Some examples of “Love-Focused” goals would be:

To love others as best I can
To be a good husband/wife
To be a good mom/dad
To be a good friend
To be a godly person
To do the right/best/moral thing
To speak the truth in love
To be patient/kind
To serve others
Some examples of “Outcome-Focused” goals would be:

`To get people to agree with you
To get a person to understand you
To get a person to change
To get your own way
To get people to like/love you
To prevent people from hurting/rejecting you
To get a person to do something
To get well
To do something perfect
To not make a mistake
When a person is “love-focused”, they are other-centered and free to love. When a person is outcome-focused, they are self-centered which prevents them from loving. To the degree I am thinking of myself, to that degree I am not free to think of others, which is a basic requirement in loving others.

In addition to blocking me from being free to love, being outcome-focused is unhealthy because I do not have control over the outcome. I need people and circumstances to do things my way in order for my goals to be met. I now become dependent on undependable things, which makes me insecure. When I’m insecure, I am now more likely to experience:

Anxiety if I’m not sure I’m going to reach the goal

Frustration/Anger if I’m prevented from reaching my goal

Depression if I lose hope in reaching my goal

The intensity of my emotional response (anxiety, anger, depression) is directly related to how much importance I am placing on reaching my “outcome-focused” goal. The more important my goal is, the stronger will be my emotional response. The less I need the outcome to turn out my way, the less intense my emotional response will be. When we understand these emotions, they can help us to be aware of when we are not trusting God.

I believe the most common self-centered goal we pursue is the goal of self-protection. When Adam hid behind the tree in the Garden of Eden, his goal was self-protection. Unfortunately, much of our own behavior has the same goal as Adam’s. To protect ourselves from emotional pain is natural and automatic. In the same way as a child quickly pulls their finger away from a hot stove, we seek relief from the pain when we are hurt by someone. Once we do get hurt, we often commit ourselves to making sure we don’t get hurt like that again. There are many ways we try to protect ourselves. Some people act shy; some are the “life of the party”. Some are perfectionists and some are workaholics. Some are people-pleasers and some are control freaks. No matter which strategy we use, when our self-protection becomes more important than loving others, it’s wrong. The challenge we all face is to not let self-protection become our primary goal. God’s plan is to love; usually our plan is to protect ourselves. When Christ was asked “Teacher what is the great commandment?” he didn’t say “Make sure you don’t get hurt”.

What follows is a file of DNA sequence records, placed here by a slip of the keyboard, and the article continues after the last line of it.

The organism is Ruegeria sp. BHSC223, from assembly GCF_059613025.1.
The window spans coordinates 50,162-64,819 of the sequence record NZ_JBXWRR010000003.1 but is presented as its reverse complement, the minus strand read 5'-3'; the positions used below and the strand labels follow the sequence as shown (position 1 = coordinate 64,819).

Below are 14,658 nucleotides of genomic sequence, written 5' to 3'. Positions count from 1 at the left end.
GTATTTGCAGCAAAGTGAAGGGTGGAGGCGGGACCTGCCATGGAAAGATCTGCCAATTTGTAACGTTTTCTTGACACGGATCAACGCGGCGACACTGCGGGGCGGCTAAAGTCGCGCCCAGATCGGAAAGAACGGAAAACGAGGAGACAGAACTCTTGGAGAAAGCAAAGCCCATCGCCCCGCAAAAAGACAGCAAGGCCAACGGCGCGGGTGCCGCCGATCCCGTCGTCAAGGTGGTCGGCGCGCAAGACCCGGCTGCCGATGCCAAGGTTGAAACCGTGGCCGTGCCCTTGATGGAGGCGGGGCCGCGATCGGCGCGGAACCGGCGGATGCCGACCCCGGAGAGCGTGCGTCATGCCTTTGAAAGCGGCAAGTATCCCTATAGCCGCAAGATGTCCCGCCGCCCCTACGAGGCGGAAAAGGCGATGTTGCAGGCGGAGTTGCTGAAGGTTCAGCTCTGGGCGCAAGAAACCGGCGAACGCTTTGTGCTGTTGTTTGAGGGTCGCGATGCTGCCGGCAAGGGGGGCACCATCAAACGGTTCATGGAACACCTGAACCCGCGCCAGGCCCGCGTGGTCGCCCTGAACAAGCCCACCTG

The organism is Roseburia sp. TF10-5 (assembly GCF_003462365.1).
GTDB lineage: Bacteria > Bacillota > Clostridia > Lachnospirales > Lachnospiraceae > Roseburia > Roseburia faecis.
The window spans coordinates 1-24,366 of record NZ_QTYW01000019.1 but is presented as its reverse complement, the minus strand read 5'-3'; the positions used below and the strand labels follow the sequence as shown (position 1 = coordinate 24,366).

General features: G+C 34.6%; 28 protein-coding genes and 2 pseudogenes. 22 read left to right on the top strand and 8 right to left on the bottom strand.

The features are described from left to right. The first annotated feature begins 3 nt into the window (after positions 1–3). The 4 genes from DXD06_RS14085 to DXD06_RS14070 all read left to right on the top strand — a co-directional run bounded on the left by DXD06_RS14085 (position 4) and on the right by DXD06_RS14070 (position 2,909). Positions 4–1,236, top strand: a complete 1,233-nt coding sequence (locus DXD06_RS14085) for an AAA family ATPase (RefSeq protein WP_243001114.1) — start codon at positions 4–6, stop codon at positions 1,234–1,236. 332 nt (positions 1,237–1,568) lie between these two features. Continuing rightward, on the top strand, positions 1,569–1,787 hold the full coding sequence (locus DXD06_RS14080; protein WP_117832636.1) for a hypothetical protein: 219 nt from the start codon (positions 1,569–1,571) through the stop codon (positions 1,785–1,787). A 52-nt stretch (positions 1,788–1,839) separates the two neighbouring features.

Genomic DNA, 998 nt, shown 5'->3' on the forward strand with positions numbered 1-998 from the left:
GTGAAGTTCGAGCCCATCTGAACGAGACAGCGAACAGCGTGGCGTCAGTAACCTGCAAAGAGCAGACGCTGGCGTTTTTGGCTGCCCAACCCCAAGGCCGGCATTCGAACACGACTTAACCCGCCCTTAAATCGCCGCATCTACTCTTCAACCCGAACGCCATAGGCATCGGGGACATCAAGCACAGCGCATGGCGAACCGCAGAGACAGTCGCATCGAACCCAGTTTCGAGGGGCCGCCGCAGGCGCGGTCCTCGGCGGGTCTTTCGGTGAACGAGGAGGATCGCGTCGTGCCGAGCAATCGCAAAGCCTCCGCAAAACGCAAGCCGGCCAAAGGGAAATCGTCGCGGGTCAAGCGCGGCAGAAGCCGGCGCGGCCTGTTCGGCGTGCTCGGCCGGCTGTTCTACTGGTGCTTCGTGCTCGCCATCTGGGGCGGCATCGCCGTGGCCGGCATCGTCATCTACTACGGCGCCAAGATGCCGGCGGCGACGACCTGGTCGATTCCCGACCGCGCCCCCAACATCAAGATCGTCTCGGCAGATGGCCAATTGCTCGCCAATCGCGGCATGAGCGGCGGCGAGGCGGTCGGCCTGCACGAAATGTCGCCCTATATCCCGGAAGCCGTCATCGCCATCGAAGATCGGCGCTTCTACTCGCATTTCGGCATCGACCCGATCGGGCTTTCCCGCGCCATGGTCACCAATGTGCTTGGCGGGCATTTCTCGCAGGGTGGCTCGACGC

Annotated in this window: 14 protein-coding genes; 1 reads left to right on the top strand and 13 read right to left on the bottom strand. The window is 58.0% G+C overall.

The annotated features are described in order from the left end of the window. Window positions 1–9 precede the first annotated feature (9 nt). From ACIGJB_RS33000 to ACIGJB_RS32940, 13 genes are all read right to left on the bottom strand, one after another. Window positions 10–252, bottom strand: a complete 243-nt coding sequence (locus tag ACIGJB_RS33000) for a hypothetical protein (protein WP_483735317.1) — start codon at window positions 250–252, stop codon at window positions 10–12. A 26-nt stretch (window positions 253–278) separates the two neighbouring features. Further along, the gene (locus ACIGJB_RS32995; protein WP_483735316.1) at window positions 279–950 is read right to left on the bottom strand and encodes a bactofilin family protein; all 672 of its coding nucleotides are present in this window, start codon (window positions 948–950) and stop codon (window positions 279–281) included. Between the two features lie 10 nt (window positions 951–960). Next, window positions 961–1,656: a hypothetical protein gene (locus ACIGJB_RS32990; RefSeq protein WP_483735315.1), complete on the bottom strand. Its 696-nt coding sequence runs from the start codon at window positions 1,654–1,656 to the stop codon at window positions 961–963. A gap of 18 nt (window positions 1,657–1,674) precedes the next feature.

A helpful principle to remember is that when I NEED something, I tend to demand it. When I DESIRE something, I am free to simply request it. In general, it’s healthy to desire/request things, but unhealthy to need/demand things. When I desire something and don’t get it, I’m disappointed, but I can still act lovingly. But when I demand something, my self-centered needs will usually prevent me from being free to love. For example, if I need my kids to be well-mannered to make me look good as a parent, I will tend to demand that they use good manners and if they don’t, I will get angry. The more I need them to make me look good, the angrier I will get if they don’t make me look good. But if I only desire that they be well mannered because that’s best for them, I will be disappointed, and concerned for them, but not angry.
When I’m love-focused, I can accomplish my goal of acting lovingly even if the outcome doesn’t work out the way I want. When I act lovingly AND the outcome turns out the way I want it too, that’s a bonus that I can enjoy. It’s like ordering an ice cream sundae; if I get the sundae and it doesn’t have a cherry, I’m disappointed, but I can still enjoy it. If it comes with the cherry, it’s even better. Unfortunately many people demand the cherry and if they don’t get it, they get angry and take it out on others.

In summary:

When I’m “love-focused:

I accomplish God’s purpose for my life. God is honored.
I have control of my goal to love, not other people
I will have more healthy relationships
I am not pressured to love, but desire to love
I will experience more joy, peace, etc.

When I’m “outcome-focused”:

I will not accomplish God’s plan for my life
I am thinking of myself and not others
I am unable to love others
I am forced to control people and circumstances
I will experience anger, anxiety, and depression